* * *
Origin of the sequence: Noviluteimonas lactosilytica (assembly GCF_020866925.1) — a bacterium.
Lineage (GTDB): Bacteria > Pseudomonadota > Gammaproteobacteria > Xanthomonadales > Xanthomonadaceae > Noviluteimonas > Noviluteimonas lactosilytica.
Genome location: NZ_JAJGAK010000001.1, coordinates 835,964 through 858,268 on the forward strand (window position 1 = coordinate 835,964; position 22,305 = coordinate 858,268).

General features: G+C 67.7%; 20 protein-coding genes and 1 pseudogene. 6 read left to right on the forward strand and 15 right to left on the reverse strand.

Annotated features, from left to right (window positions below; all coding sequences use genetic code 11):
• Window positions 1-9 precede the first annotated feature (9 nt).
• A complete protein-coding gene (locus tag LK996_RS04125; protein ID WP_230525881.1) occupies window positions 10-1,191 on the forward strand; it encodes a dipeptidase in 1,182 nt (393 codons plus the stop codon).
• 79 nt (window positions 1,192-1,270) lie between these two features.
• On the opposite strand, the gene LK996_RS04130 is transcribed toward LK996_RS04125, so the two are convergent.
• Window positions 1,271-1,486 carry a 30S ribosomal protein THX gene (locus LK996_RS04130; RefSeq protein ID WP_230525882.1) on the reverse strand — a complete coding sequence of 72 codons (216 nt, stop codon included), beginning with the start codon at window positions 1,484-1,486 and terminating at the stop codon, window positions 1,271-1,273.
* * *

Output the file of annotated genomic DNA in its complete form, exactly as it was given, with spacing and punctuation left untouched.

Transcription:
Origin of the sequence: Noviluteimonas lactosilytica (assembly GCF_020866925.1) — a bacterium.
Lineage (GTDB): Bacteria > Pseudomonadota > Gammaproteobacteria > Xanthomonadales > Xanthomonadaceae > Noviluteimonas > Noviluteimonas lactosilytica.
Genome location: NZ_JAJGAK010000001.1, coordinates 835,964 through 858,268 on the forward strand (window position 1 = coordinate 835,964; position 22,305 = coordinate 858,268).

General features: G+C 67.7%; 20 protein-coding genes and 1 pseudogene. 6 read left to right on the forward strand and 15 right to left on the reverse strand.

Annotated features, from left to right (window positions below; all coding sequences use genetic code 11):
• Window positions 1-9 precede the first annotated feature (9 nt).
• A complete protein-coding gene (locus tag LK996_RS04125; protein ID WP_230525881.1) occupies window positions 10-1,191 on the forward strand; it encodes a dipeptidase in 1,182 nt (393 codons plus the stop codon).
• 79 nt (window positions 1,192-1,270) lie between these two features.
• On the opposite strand, the gene LK996_RS04130 is transcribed toward LK996_RS04125, so the two are convergent.
• Window positions 1,271-1,486 carry a 30S ribosomal protein THX gene (locus LK996_RS04130; RefSeq protein ID WP_230525882.1) on the reverse strand — a complete coding sequence of 72 codons (216 nt, stop codon included), beginning with the start codon at window positions 1,484-1,486 and terminating at the stop codon, window positions 1,271-1,273.